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Band plays Irish music, teaches others to play too

Martin+Koop%2C+Bob+Midden+and+Mary+Dennis+are+the+key+players+in+Toraigh.+In+Toraigh+an+Sonas%2C+they+are+joined+by+others.

Martin Koop, Bob Midden and Mary Dennis are the key players in Toraigh. In Toraigh an Sonas, they are joined by others.

University chemistry department faculty member Bob Midden does more with his time off from teaching seminars and independent research than watching TV and sitting around the house. He likes to occupy himself with traditional Irish dance music like reels, jigs, hornpipes, slip jigs and polkas.

“It’s good for the human brain to have a change of focus once in a while,” Midden said. “It gives the chemistry part of the brain a chance to refresh itself and recover.”

Midden, a University faculty member since 1987, became enamored with Irish music after completing graduate school. He started playing flute and other woodwind instruments in a band called Paddy’s Night Out, which eventually evolved into his current band, Toraigh, Gaelic for “to seek” or “to search.”

“We think that’s a good name for a band because music can be used to search for what you want, what you desire, what you lost,” Midden said. “It has a lot of possible meanings.”

Toraigh is a primarily three-piece band consisting of Midden and guitarist Martin Koop as well as fiddle, drum and banjo player Mary Dennis, with other musicians occasionally taking the stage with the trio. The band has released an album, “Tripping up the Stairs,” and regularly plays at Irish-themed festivals and venues including The Stones Throw, Logan’s Irish Pub in Findlay and The Blarney Irish Pub in Toledo.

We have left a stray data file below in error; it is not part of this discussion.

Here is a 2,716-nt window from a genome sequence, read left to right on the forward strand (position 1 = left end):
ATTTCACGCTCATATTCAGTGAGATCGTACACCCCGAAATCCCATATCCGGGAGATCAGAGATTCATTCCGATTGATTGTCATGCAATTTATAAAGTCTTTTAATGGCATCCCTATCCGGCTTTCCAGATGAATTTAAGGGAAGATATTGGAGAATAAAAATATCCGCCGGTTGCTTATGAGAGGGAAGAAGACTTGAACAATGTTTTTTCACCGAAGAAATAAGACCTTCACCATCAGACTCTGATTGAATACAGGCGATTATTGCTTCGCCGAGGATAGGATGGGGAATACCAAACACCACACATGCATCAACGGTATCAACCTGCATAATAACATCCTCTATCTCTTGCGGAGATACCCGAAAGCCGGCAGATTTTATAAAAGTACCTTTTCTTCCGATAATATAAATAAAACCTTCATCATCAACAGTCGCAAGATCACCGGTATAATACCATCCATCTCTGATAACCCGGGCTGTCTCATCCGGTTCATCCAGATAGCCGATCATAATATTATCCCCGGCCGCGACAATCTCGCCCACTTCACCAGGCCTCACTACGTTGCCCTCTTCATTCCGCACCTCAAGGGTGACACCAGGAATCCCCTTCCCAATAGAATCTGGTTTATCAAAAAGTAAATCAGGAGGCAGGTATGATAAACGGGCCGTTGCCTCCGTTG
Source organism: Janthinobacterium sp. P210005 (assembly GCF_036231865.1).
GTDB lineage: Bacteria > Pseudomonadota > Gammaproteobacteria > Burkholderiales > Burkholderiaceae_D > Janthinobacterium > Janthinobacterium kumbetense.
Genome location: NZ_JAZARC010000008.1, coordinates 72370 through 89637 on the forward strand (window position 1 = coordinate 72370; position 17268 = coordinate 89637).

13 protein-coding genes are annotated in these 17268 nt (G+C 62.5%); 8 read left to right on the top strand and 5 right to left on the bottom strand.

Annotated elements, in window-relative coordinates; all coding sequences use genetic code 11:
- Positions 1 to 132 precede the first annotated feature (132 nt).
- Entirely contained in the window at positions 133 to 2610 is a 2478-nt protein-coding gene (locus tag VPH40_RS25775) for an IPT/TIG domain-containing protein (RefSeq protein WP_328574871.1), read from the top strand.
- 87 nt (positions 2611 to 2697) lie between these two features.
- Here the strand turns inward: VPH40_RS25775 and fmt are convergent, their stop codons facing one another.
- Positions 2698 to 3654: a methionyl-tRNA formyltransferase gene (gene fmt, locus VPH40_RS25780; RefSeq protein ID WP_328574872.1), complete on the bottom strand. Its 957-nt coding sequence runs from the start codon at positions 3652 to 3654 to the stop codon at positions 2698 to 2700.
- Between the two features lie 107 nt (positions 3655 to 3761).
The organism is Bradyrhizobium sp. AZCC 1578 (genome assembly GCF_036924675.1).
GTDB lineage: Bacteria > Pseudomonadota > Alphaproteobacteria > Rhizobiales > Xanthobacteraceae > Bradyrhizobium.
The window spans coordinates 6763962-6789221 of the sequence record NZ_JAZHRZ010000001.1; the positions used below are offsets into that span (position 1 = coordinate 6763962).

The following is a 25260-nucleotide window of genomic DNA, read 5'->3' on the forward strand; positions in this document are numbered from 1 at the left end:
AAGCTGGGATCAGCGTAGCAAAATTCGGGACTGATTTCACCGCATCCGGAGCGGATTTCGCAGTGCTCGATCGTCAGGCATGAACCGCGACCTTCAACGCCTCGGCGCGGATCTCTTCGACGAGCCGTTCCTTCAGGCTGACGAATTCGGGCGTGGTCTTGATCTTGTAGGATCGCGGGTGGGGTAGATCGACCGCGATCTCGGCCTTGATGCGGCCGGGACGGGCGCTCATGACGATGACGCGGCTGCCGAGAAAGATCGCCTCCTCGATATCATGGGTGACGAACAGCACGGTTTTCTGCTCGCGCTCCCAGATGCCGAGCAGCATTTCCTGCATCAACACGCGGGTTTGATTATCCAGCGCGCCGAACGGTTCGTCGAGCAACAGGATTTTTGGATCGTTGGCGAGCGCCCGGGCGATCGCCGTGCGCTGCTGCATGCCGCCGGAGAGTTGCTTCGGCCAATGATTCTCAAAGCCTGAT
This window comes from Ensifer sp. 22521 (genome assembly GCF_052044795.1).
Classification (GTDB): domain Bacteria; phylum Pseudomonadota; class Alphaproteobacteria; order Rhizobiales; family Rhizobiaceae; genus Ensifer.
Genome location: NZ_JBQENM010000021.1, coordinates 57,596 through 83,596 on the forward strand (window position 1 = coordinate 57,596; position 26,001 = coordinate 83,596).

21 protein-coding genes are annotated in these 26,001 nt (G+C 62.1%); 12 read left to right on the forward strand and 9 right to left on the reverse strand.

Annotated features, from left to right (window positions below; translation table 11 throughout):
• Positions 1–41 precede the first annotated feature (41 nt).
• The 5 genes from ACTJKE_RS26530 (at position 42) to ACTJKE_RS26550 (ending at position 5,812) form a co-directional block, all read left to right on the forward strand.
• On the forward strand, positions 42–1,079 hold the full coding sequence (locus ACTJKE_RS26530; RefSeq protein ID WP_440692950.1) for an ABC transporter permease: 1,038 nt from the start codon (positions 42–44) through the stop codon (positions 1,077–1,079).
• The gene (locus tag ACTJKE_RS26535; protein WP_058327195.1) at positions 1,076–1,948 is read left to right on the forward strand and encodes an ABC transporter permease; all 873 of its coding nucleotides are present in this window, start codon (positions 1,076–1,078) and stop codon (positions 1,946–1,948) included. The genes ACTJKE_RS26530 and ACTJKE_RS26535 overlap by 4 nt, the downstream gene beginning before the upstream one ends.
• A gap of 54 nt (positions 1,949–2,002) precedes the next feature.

In addition to their core band, Midden and Dennis have started another in recent years, Toraigh an Sonas. The band’s extended name means “in search of happiness” and the band lives up to its name, flute and tin whistle player Kathy Moss said.

“If we’re playing for a festival and we’re all performing together, everybody wants to be there,” Moss said. “It’s just like our name, we’re all happy playing Irish music and it’s a nice social outlet.”

Toraigh an Sonas plays the same style of music as Toraigh but, according to Moss, can have anywhere from five to 15 members performing at once during one of the band’s regularly-held “sessions” at a variety of area Irish pubs and festivals. Midden and Dennis started the group as a way of allowing those interested in classical Irish music to get involved and spread Irish music.

“Some people have always wanted to play music before but are too afraid to try or think that they couldn’t do it because they’re too old or not musical,” Dennis said. “When they come and they try it and they see that they really can do it, they really enjoy it.”

Toraigh an Sonas hosts rehearsals in Moore Musical Arts Center 2002 every first and third Monday of the month at 7:30 p.m. The group welcomes students and community members who wish to play fiddle, tin whistle, banjo, mandolin, Uilleann pipes, Irish guitar, flutes and other instruments used in traditional Irish dance music from beginner to advanced.

“I would encourage anyone who has even the slightest amount of curiosity or interest to check it out,” Dennis said. “I think people will be pleasantly surprised at how they can actually play an instrument.”

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